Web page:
For us grown-ups the holidays are a festive time. We travel to the homes of family and friends, or invite them into our own. There we show off our children, and indulge in recipes from our own childhoods.
While we like to think the kids are enjoying themselves, that’s often not the case. Unfortunately for the children this is a time of crazy chaos, uncomfortable clothes that need to stay neat, sitting still for photographs, lengthy car rides, and of course getting kissed and hugged on by family members they may only see once or a twice a year. We’ll hope for their sake your family doesn’t have any cheek pinchers – if so, it’s even worse!
Let’s face it – children would rather be grounded to their rooms for life than endure these holiday horrors.
Oh Boy! It’s not hard to imagine how all of this can cause the holidays to be a hassle and bring out the worst in them. This time of year should be fun for all, grownups and children alike. Manners can be taught in a relaxed and fun way that offer up much better results than high expectations and sternness.
Grandparents, parents and friends can help ease the “agony” of holiday meals by following some of these helpful hints on teaching children proper etiquette and good manners in a way that is beneficial to all.
1. The Menu- Face it, we would like them to try all the different and sometimes foreign dishes on the table, but having a few “kid friendly” and familiar dishes like home made mac & cheese will bring a smile to their face. This also assures that they eat something that’s a little better for them than cake, without an ensuing argument and force feeding tactics.
2. The Attire - Allow them to bring a change of clothes along. Try to get any picture taking out of way as soon as possible, and always before food is served. They’ll be much more comfortable, and you’ll know for sure that there won’t be any punch on the front of that white dress shirt.
3. Participation- Encourage them to participate in some of the meal preparation. This can become messy and slow things down a bit, but the pride they show when that dish comes to the table is more then worth it. Cooking together is a great way to enjoy spending time with your child. It allows you to teach them a valuable life skill – and even get a jump start on passing down the family recipes!
4. Education - Teach them an etiquette rule for the day. A fun example would be how to make a toast. Explain to them that a toast should last only a few seconds and is meant to make others feel good. They can make a toast to welcome the family, show special appreciation to a family member, or tell what they are grateful for. Remind them that the person being toasted should never drink to themselves.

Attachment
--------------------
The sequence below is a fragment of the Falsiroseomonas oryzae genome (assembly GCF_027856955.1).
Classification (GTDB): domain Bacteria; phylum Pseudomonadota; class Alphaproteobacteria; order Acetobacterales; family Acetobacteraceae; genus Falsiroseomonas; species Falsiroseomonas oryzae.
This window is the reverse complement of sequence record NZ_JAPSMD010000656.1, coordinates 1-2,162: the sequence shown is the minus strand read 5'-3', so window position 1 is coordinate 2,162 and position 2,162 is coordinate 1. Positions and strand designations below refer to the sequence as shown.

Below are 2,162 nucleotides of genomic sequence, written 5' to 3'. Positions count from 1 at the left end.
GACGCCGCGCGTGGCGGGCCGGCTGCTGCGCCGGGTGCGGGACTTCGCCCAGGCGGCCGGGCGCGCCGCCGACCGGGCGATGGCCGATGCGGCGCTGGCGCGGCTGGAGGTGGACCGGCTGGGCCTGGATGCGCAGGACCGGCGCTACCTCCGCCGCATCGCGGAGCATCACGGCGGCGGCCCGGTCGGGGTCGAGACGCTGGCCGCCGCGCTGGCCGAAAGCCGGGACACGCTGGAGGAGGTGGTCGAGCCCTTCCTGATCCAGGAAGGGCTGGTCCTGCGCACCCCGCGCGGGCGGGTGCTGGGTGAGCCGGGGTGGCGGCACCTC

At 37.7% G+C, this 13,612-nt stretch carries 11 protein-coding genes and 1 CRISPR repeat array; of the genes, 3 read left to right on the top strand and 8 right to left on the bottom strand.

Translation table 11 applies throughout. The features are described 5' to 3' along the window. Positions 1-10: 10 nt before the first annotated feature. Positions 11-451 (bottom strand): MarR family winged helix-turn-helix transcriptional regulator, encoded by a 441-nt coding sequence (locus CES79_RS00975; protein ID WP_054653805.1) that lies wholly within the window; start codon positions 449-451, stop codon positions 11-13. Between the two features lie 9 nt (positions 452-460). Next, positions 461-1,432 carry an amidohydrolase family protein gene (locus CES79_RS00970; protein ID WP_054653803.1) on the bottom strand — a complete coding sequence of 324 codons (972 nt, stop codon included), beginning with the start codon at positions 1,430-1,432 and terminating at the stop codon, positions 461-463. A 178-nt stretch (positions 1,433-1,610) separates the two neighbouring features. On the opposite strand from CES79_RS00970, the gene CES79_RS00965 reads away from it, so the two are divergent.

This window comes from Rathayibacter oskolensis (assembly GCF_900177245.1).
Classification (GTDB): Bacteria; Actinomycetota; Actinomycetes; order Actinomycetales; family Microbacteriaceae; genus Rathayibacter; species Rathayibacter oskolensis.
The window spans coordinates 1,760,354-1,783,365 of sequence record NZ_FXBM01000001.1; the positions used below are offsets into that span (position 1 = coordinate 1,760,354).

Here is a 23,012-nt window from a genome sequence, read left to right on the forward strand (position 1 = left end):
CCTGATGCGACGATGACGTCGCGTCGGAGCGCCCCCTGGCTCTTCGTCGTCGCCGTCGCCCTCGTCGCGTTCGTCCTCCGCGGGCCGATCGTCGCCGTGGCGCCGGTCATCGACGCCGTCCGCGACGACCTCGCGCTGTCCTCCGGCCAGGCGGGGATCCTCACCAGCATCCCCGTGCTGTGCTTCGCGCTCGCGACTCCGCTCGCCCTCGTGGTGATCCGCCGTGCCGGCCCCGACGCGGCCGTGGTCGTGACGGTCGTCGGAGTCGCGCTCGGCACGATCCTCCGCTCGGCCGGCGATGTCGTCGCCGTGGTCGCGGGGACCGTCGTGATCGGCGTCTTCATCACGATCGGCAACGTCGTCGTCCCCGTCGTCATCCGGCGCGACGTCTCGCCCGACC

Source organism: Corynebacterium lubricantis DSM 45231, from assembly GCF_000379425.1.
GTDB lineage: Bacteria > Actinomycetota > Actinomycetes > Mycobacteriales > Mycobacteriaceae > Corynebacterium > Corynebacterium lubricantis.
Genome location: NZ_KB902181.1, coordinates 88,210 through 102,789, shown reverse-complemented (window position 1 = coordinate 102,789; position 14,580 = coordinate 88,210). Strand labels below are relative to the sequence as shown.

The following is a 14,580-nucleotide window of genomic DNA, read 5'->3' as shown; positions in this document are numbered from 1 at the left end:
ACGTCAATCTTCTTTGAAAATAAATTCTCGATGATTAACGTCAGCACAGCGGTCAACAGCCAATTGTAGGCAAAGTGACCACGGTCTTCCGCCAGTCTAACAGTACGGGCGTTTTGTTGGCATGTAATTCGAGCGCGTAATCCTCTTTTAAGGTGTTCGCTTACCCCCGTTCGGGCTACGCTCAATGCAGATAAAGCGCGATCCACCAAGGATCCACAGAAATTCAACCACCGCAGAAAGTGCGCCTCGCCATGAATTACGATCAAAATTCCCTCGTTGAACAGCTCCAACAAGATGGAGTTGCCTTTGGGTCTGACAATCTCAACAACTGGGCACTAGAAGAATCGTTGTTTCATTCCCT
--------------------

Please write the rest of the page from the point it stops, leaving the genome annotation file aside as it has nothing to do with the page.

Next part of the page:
5. Decorations - Let them be a part of decorating the holiday table. Send them on a scavenger hunt for holiday decorations to accessorize the table with. Go along with what they choose, it won’t be the perfect table but it will show creative holiday character and your family’s ability to work together.
6. Relaxation – Try to keep things light hearted. Your children want to enjoy the holiday, so let them! If you’re hosting the get together, don’t use linens or tableware that will cause you to go into a panic when sticky fingers stain it or drop it. Before correcting your child for any behavior, make sure that it’s truly warranted – they are after all only children. Expecting them to exude the same decorum as an adult is probably not very realistic. If you feel something must be addressed do so quietly and quickly. There’s no reason to go into a 20 minute lecture over placing elbows on the table in the middle of the meal.
7. Indulgence – The holidays are special occasions. Will having three pieces of pie really matter in the grand scheme of things? Practice healthy eating habits the majority of the time, but let your kids be kids and sample those gooey goodies.
8. Compliments- Show praise and compliment each child equally for all the considerate deeds they did that day. Let them know how grateful you are for them. Be sure to compliment your hosts as well!
9. Clean Up- Encourage them to be involved in the clean up, especially if you’re the host! There are lots of things they can help with. It will make things easier for you, and assure they feel involved.
10. Activity - Do we need to remind you what idle hands can do?? Preparing holiday crafts, taking part in family games, and having conversations that EVERYONE takes part in will assure your children stay out of mischief. These activities will also create some of their fondest holiday memories.
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Chef Gayle “Gigi” Gaggero is co-owner of Kids Culinary Adventures (KCA). This exciting cooking school is where math, science, reading, and art mix with kids. KCA is proud to serve as the Bay Area’s premier professional cooking school for children and teens. KCA boasts a broad spectrum of offerings ranging from one-day classes to a professional culinary certification program. KCA also mixes up a great time for seasonal camps, birthday parties, special events, and field trips. For more information
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